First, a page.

Jennifer Northcutt
Mar 02, 2010 rated it it was amazing
This was an amazing book! The factional detail that the author wove through the story was fantastic. Under the acknowledgements in the back she referenced a few Alcott Bio's that she read. I've added them to my wishlist on
May 10, 2010 rated it it was amazing
It made me want to reread Little Women as soon as I was finished. The author's story drew me in on page one and I was sad when I reached the end. I loved this book and know that I will pick it up again and again revisiting it like an old friend (much like Little Women.)
Jan 10, 2010 rated it it was amazing
Loved this book!!! Wonderful book signing at Schulers. Kelly O'Connor McNees is going to have a HUGE career as a writer!
Susan Bright
Apr 03, 2010 rated it it was amazing
What a charming book! For more details check out this post on the Friday Morning Bookclub's blog!

Tiffany Mullan
May 04, 2010 rated it it was amazing
Really enjoyed learning a bit about the history of the Alcott family and reading a beautifally crafted tale of family, friendship, and love.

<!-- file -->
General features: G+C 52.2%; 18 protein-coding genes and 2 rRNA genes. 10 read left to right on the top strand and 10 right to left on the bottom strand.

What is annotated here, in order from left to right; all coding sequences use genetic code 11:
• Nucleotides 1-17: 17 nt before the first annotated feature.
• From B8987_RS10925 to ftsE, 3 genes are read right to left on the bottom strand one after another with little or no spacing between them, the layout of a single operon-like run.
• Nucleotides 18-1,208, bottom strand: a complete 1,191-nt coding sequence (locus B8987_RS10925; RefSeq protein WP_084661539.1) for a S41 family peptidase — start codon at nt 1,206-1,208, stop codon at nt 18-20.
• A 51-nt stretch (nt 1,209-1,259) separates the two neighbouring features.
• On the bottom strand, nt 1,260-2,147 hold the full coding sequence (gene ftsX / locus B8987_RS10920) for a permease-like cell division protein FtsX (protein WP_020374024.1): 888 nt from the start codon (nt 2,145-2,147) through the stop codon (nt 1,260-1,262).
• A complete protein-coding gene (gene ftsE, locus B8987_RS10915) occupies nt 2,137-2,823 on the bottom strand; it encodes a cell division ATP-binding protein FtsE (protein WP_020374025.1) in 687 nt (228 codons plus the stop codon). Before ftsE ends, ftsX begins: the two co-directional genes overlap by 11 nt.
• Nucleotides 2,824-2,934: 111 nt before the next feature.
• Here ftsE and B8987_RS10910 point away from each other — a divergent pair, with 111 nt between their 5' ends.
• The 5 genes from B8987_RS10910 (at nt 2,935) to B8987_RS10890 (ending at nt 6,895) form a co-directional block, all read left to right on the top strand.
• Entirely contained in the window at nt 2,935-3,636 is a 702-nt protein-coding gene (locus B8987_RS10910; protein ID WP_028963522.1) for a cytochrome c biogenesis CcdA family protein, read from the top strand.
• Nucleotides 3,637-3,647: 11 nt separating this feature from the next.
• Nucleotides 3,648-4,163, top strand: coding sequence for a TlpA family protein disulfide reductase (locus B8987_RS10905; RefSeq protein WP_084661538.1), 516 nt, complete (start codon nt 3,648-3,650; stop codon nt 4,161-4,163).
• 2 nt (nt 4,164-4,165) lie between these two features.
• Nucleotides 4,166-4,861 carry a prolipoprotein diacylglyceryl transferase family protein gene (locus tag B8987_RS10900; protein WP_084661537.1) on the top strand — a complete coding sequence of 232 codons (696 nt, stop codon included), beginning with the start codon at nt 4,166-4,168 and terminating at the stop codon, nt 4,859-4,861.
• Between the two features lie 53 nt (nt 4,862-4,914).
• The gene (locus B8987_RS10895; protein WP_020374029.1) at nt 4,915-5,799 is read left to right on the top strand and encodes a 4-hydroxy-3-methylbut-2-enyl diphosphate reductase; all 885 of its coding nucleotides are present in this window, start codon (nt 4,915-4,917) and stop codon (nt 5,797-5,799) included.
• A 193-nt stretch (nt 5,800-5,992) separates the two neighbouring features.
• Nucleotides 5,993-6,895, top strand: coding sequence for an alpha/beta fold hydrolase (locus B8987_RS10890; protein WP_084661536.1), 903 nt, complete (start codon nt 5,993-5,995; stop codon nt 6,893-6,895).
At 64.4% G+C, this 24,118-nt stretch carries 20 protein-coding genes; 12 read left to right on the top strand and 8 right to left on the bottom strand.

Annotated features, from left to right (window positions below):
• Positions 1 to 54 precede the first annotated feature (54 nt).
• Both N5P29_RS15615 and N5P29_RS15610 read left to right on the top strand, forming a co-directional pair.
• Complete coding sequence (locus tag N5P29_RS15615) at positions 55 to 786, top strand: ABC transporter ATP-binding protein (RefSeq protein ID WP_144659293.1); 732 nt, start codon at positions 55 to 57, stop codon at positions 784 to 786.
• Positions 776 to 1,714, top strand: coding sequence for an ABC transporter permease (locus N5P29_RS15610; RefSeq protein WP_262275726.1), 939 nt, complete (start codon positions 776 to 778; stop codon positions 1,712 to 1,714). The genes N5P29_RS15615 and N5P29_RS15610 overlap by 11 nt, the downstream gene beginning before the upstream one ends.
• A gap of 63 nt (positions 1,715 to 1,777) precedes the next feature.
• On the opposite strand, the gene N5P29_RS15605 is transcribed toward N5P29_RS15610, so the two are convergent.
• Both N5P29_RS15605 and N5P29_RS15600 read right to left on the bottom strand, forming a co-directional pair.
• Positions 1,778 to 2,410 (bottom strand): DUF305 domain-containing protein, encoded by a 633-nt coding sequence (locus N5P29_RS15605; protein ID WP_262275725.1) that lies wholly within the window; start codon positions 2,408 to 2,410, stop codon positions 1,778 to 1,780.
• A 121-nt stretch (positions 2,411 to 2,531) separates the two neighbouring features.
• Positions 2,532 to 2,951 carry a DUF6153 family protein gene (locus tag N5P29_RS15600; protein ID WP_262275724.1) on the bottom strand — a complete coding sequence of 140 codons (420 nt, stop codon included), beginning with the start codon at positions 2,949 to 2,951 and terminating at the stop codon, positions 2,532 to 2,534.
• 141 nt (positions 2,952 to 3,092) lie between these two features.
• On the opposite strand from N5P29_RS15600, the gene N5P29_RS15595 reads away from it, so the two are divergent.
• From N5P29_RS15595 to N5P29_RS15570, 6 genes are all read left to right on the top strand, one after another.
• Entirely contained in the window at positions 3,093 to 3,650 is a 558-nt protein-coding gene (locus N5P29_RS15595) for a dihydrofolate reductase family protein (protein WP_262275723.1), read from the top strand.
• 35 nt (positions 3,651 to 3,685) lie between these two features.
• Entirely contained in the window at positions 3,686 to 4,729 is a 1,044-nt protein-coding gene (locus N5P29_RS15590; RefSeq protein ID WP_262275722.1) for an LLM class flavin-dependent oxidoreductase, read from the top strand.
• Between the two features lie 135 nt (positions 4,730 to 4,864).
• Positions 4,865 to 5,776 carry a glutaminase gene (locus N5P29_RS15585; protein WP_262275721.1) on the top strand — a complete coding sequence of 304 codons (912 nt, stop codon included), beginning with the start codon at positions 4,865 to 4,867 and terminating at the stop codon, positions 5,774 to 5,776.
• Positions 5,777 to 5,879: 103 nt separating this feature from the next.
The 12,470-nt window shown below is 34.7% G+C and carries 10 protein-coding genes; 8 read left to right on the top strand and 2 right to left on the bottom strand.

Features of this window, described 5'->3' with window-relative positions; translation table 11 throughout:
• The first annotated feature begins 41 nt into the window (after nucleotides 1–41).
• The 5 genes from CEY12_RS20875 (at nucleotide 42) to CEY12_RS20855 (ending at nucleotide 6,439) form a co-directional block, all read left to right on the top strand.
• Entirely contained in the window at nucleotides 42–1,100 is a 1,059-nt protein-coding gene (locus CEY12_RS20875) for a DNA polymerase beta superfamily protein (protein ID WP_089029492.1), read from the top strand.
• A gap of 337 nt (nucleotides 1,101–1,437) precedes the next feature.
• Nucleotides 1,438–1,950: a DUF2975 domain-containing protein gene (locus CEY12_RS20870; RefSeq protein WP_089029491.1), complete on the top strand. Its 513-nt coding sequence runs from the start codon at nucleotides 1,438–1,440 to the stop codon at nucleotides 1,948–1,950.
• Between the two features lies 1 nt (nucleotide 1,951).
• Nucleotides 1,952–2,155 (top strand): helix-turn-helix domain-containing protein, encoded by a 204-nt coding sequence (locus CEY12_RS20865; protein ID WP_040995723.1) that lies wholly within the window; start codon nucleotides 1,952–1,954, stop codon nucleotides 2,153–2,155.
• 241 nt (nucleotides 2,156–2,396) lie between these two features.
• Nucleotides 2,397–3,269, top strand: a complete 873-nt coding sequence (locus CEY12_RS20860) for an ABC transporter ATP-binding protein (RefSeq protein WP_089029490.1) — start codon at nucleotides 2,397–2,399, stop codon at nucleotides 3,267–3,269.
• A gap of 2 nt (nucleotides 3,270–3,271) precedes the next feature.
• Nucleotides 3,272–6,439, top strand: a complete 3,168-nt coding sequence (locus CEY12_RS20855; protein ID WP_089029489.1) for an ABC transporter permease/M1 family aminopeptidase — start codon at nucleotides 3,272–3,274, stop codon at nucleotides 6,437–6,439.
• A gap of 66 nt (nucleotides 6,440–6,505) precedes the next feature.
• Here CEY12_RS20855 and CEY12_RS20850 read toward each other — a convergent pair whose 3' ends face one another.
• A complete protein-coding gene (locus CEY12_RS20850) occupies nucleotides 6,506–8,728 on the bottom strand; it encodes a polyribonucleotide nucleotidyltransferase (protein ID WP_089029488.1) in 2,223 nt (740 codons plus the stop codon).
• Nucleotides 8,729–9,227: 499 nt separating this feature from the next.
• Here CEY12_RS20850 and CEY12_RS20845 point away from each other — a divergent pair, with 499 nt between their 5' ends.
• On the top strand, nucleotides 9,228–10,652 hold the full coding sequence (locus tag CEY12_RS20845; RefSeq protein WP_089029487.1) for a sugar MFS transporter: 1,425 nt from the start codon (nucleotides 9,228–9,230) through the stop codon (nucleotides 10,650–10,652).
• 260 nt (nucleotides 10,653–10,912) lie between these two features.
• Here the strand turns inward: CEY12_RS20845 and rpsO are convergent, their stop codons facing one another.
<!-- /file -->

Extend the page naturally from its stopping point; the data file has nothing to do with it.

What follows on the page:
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Kelly O’Connor McNees grew up in Lansing, Michigan, and holds a bachelor’s degree in English Literature from the University of Michigan and a master’s in English education from DePaul University. A former seventh-grade teacher and editorial assistant, Kelly runs a busy editorial business called Word Bird Editorial Services, through which she helps authors of all stripes improve their craft and pre ...more
“You've written plenty of romantic tales," he said, taking the book from her hands and gently closing it. "Didn't you know I would come?” 10 likes
“ seemed marriage by its very design was meant to seek out love and destroy it.” 7 likes